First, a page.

On 5 April, the UK Government finally published the draft UK Border Target Operating Model (TOM).
The 99-page document essentially marks the second half of the implementation of Brexit for the UK food industry.
We have witnessed the impact on UK exporters of the barriers to trade created by enforcement of EU border systems. The cost and added bureaucracy of trade has led to some food businesses ceasing to supply Europe and switching to other markets to claw back some of their losses.
Now, just as more stability has been reached on UK to EU trade, EU exporters into the UK must face similar hurdles.
The Government aspires to create a swift, efficient system that minimises friction, but there are concerns that reality may not match the dream.
A call for feedback
First, the timescale for consultation is tight – just over six weeks until 19 May. That’s an ambitious schedule for feedback from all parts of the food supply chain on one of the most significant shifts in international trade for 50 years. There’s a lot of missing jigsaw pieces to put in place, which underlines the urgency of intense engagement. Government has provided opportunity for written feedback here.
Next, the implementation period, while phased, doesn’t allow much room for trial and error.
Ostensibly, the Government can claim it has given what the trade consistently asked for over the past three volatile years: a minimum preparation time of six months before roll-out. The draft TOM was posted on the 5 April this year and the first requirements kick in from 31 October. What’s the problem?
After feedback, the finalised TOM isn’t expected until at least the end of this month – less than five months before the initial phase begins. Meanwhile, the food industry must simultaneously manage the impact of Extended Producer Responsibility on packaging, the Retained EU Law Bill, the Windsor Framework and UK-Australia and UK-New Zealand free trade agreements and the ongoing Ukraine war.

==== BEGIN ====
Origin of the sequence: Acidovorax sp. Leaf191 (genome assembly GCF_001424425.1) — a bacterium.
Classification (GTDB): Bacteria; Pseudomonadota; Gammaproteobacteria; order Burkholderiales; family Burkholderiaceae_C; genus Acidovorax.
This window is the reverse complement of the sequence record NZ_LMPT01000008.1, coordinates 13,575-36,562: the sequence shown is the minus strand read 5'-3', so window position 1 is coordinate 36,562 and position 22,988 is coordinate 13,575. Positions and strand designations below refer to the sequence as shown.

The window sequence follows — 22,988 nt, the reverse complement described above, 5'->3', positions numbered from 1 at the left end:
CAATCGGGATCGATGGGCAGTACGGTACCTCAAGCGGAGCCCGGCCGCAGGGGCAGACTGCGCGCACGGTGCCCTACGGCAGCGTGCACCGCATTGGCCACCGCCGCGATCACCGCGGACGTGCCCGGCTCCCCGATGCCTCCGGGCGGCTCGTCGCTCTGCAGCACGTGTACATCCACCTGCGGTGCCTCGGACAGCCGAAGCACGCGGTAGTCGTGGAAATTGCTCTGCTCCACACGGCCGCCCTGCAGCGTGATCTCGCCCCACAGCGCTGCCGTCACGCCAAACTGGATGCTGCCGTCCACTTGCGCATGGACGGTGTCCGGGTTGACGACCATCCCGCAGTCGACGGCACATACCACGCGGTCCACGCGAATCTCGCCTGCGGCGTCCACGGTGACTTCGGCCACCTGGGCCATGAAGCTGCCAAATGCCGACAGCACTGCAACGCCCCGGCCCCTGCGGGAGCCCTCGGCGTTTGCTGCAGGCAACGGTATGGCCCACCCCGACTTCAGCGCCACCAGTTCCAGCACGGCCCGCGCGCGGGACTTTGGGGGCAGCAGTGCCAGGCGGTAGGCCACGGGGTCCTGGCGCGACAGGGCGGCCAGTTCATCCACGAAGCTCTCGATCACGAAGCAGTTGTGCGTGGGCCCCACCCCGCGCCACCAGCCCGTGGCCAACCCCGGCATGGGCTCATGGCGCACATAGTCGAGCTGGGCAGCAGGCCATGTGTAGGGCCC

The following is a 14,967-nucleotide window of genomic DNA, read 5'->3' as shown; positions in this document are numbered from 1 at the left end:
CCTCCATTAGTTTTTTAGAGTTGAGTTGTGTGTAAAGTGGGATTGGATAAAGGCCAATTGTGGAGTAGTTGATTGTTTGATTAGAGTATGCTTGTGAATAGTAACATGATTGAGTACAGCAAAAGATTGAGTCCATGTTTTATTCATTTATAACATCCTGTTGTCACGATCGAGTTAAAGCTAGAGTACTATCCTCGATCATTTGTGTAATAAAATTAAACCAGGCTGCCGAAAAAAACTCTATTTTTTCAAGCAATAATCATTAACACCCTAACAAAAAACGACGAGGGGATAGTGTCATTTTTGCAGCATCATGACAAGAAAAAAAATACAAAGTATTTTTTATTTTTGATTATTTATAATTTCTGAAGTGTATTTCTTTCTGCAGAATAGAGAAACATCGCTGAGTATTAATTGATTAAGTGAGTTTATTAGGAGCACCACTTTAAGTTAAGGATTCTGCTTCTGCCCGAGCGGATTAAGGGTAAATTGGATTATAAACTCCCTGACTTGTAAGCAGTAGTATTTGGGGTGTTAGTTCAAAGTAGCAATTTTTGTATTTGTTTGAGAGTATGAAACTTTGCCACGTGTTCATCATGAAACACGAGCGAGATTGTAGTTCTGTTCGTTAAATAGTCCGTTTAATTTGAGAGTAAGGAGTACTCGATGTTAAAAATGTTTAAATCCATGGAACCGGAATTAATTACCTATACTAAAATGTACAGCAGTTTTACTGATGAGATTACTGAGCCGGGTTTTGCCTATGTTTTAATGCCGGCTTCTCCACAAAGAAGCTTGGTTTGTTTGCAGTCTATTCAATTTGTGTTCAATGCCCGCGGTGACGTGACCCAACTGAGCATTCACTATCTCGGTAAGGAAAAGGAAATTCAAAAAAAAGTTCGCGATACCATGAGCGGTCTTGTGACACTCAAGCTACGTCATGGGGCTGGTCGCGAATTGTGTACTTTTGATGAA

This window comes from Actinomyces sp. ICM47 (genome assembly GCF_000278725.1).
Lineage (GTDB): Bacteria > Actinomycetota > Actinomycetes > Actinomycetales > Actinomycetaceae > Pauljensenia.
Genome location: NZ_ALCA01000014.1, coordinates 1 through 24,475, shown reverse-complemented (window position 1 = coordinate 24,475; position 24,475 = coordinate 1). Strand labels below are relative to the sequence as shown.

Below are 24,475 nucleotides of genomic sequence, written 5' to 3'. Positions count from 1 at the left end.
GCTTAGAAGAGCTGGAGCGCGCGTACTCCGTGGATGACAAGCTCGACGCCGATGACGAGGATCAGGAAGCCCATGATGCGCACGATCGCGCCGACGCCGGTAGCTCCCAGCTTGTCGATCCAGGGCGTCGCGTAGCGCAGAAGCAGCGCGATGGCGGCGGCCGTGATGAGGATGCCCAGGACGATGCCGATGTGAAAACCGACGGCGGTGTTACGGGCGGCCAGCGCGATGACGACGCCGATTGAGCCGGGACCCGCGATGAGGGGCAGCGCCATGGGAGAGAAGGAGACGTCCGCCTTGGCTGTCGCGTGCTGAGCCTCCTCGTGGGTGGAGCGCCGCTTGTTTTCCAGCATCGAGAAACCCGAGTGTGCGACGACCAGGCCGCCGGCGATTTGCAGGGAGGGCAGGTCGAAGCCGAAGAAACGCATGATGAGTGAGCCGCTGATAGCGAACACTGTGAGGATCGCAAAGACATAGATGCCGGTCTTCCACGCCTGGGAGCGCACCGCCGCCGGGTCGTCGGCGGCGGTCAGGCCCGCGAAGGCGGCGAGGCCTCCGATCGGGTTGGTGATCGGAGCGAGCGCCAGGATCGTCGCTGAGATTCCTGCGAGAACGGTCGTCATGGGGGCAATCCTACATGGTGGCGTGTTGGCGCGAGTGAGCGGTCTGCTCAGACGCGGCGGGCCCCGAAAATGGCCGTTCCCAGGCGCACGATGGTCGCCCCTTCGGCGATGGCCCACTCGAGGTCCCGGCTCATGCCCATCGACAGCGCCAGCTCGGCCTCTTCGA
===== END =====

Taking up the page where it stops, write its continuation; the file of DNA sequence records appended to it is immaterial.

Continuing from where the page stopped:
Moreover, the stated deadlines for roll-out of the TOM seem to conflict with IT providers’ comments. A key part of what Government is predicting will be a ‘world class’ border control system will be vastly simplified paperless, digitalised systems for countries outside the EU and registered Trusted Traders. But while deadlines requiring digitalisation sketched out by the draft TOM start in early 2024 with trials for Trusted Trader Schemes and risk-based border controls, digital systems providers speak of a 12-to-18-month minimum implementation period.
Finally, by current reckoning, the last stages of the TOM will be coming on stream in 2025. How will a general election, which could occur as early as November 2024, and the subsequent hiatus while new Government ministers are appointed and civil service departments are reshuffled, affect things?
In addition, in the interim between requirements starting and full digitalisation, imports can still be rejected and, in the case of short shelf-life consignments, effectively scrapped for small errors on paperwork.
With a government continually driven by Brexit ideologues, my concern is there will be no urgency to speed up implementation where snags occur – it will simply be seen as payback time. This would be bad enough if it were only EU businesses affected. In reality, a host of UK importers, distributors and processors would be hit too.